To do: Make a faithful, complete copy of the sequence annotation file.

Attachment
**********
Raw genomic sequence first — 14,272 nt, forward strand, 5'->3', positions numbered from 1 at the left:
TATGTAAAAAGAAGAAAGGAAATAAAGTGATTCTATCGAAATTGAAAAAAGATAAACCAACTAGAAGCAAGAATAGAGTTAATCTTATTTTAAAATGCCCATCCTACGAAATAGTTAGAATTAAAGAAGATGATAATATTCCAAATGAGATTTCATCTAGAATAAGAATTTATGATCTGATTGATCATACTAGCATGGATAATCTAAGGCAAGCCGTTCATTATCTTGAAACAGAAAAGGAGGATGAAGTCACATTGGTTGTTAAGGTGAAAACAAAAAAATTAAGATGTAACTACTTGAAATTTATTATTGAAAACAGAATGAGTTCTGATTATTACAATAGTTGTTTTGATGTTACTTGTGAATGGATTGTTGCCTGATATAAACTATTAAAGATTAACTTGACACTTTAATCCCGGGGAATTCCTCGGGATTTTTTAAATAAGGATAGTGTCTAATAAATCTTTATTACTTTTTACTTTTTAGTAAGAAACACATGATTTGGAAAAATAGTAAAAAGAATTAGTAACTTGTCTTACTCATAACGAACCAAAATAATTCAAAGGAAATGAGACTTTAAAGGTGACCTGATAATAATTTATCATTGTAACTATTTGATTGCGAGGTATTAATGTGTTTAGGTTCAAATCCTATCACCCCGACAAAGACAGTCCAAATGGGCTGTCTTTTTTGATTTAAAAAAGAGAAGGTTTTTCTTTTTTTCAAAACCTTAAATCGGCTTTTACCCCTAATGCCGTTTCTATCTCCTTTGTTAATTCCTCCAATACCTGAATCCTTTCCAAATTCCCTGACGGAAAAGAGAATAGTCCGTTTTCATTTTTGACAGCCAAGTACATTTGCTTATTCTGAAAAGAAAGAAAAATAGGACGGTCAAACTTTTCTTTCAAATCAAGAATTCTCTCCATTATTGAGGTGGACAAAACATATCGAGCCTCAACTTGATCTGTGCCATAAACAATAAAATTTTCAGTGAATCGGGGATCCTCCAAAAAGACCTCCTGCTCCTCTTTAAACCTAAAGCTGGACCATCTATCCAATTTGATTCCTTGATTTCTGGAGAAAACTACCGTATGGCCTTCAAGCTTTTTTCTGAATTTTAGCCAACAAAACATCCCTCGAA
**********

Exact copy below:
Raw genomic sequence first — 14,272 nt, forward strand, 5'->3', positions numbered from 1 at the left:
TATGTAAAAAGAAGAAAGGAAATAAAGTGATTCTATCGAAATTGAAAAAAGATAAACCAACTAGAAGCAAGAATAGAGTTAATCTTATTTTAAAATGCCCATCCTACGAAATAGTTAGAATTAAAGAAGATGATAATATTCCAAATGAGATTTCATCTAGAATAAGAATTTATGATCTGATTGATCATACTAGCATGGATAATCTAAGGCAAGCCGTTCATTATCTTGAAACAGAAAAGGAGGATGAAGTCACATTGGTTGTTAAGGTGAAAACAAAAAAATTAAGATGTAACTACTTGAAATTTATTATTGAAAACAGAATGAGTTCTGATTATTACAATAGTTGTTTTGATGTTACTTGTGAATGGATTGTTGCCTGATATAAACTATTAAAGATTAACTTGACACTTTAATCCCGGGGAATTCCTCGGGATTTTTTAAATAAGGATAGTGTCTAATAAATCTTTATTACTTTTTACTTTTTAGTAAGAAACACATGATTTGGAAAAATAGTAAAAAGAATTAGTAACTTGTCTTACTCATAACGAACCAAAATAATTCAAAGGAAATGAGACTTTAAAGGTGACCTGATAATAATTTATCATTGTAACTATTTGATTGCGAGGTATTAATGTGTTTAGGTTCAAATCCTATCACCCCGACAAAGACAGTCCAAATGGGCTGTCTTTTTTGATTTAAAAAAGAGAAGGTTTTTCTTTTTTTCAAAACCTTAAATCGGCTTTTACCCCTAATGCCGTTTCTATCTCCTTTGTTAATTCCTCCAATACCTGAATCCTTTCCAAATTCCCTGACGGAAAAGAGAATAGTCCGTTTTCATTTTTGACAGCCAAGTACATTTGCTTATTCTGAAAAGAAAGAAAAATAGGACGGTCAAACTTTTCTTTCAAATCAAGAATTCTCTCCATTATTGAGGTGGACAAAACATATCGAGCCTCAACTTGATCTGTGCCATAAACAATAAAATTTTCAGTGAATCGGGGATCCTCCAAAAAGACCTCCTGCTCCTCTTTAAACCTAAAGCTGGACCATCTATCCAATTTGATTCCTTGATTTCTGGAGAAAACTACCGTATGGCCTTCAAGCTTTTTTCTGAATTTTAGCCAACAAAACATCCCTCGAA